You just got a nice big PCB back from the fab shop. You set one on your desk to admire only to discover that it’s warped. What do you do?
There are two primary types of causes of board warping: process related at the fab or assembly shop, and layout-related issues. If it’s warped before assembly, it’s between fab and layout. If it’s flat before assembly and warped, after, it’s most likely between layout and assembly — although sometimes a fab problem won’t show up until a pass through the reflow oven at your assembly partner.
Determining the root cause is generally a bit of an iterative process. It’s tempting to start right off with your fab or assembly partner, but you need some information before giving them a call. You’ll need such things as the amount of warpage per inch, board size and thickness. With that, you need to take a good look at your design and consider copper pours, component size and component placement.
With that information in hand you can make your phone call. If the board is warped before assembly, call your fab shop. If it’s flat pre-assembly and warped post-assembly, call your assembly house.
The shop you call will want to talk over your design to help you pinpoint the cause. If you can rule out a design issue,then you need to talk with your partner to determine whether it’s a fab or assembly issue and next steps to take care of you.
Here are a few design issues that could contribute to warping:
- Uneven copper pour. Copper and FR-4 are a good match relative to thermal expansion, but they aren’t exact. A large pour on one side or corner of your board can lead to warping due to dissimilar expansion characteristics. This could cause warpage either at the fab shop or the assembly house.
- Components with large thermal mass grouped together on the board. This would be more likely to cause problems during assembly than during fab. The thermal mass will act as a heat sink for that area on the board, which can lead to uneven expansion and uneven soldering.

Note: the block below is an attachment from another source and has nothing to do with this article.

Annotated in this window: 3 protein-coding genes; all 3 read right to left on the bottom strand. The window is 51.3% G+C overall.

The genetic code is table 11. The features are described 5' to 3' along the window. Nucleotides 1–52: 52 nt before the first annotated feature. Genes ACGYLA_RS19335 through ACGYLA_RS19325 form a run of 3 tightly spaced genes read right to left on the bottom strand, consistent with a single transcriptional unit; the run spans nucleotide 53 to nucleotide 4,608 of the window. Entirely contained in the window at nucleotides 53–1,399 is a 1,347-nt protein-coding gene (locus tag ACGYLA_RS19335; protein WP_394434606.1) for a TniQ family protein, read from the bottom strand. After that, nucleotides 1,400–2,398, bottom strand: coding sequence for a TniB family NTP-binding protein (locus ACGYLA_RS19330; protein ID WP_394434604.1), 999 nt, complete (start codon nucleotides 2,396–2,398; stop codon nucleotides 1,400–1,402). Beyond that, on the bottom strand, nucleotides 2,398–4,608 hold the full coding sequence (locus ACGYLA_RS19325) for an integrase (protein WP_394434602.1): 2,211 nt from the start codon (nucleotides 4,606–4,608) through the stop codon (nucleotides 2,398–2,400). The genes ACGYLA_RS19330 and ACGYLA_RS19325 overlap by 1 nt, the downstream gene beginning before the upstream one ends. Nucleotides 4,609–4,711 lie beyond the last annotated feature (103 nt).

- A board that’s too thin for the size or number of components could lead to warping at any stage.
- Odd shapes or large cutouts could also lead to warping at any point.
There may be other, more obscure causes, but those are the main design related causes. If it’s none of those talk with your partner.
Occasionally, design requirements lead to a board that is essentially non-manufacturable. Hopefully you never have this situation, but if you do, make sure that thickness, component location, pours, or cut outs really, really, really, need to be the way they are.
If you absolutely, positively can’t change anything, go back and try again. Then you can to look for heroic means to get the board fabbed and built.
Slight warpage might go away when the board is mounted. Just be careful with that. Some components may not stay securely soldered when you flatten it.
The board may need a special fixture during assembly to prevent warping. This will likely cost extra, but if you can’t change your design, and still need it built, it may be your best option.
Finally, if nothing works, you may need to look harder at the design, or look for a new fab or assembly house. We all like to think we can do just about anything, but every shop has its limits, and on rare occasion those limits can be difficult to spot.
What if Godot was late because he was waiting for John Galt?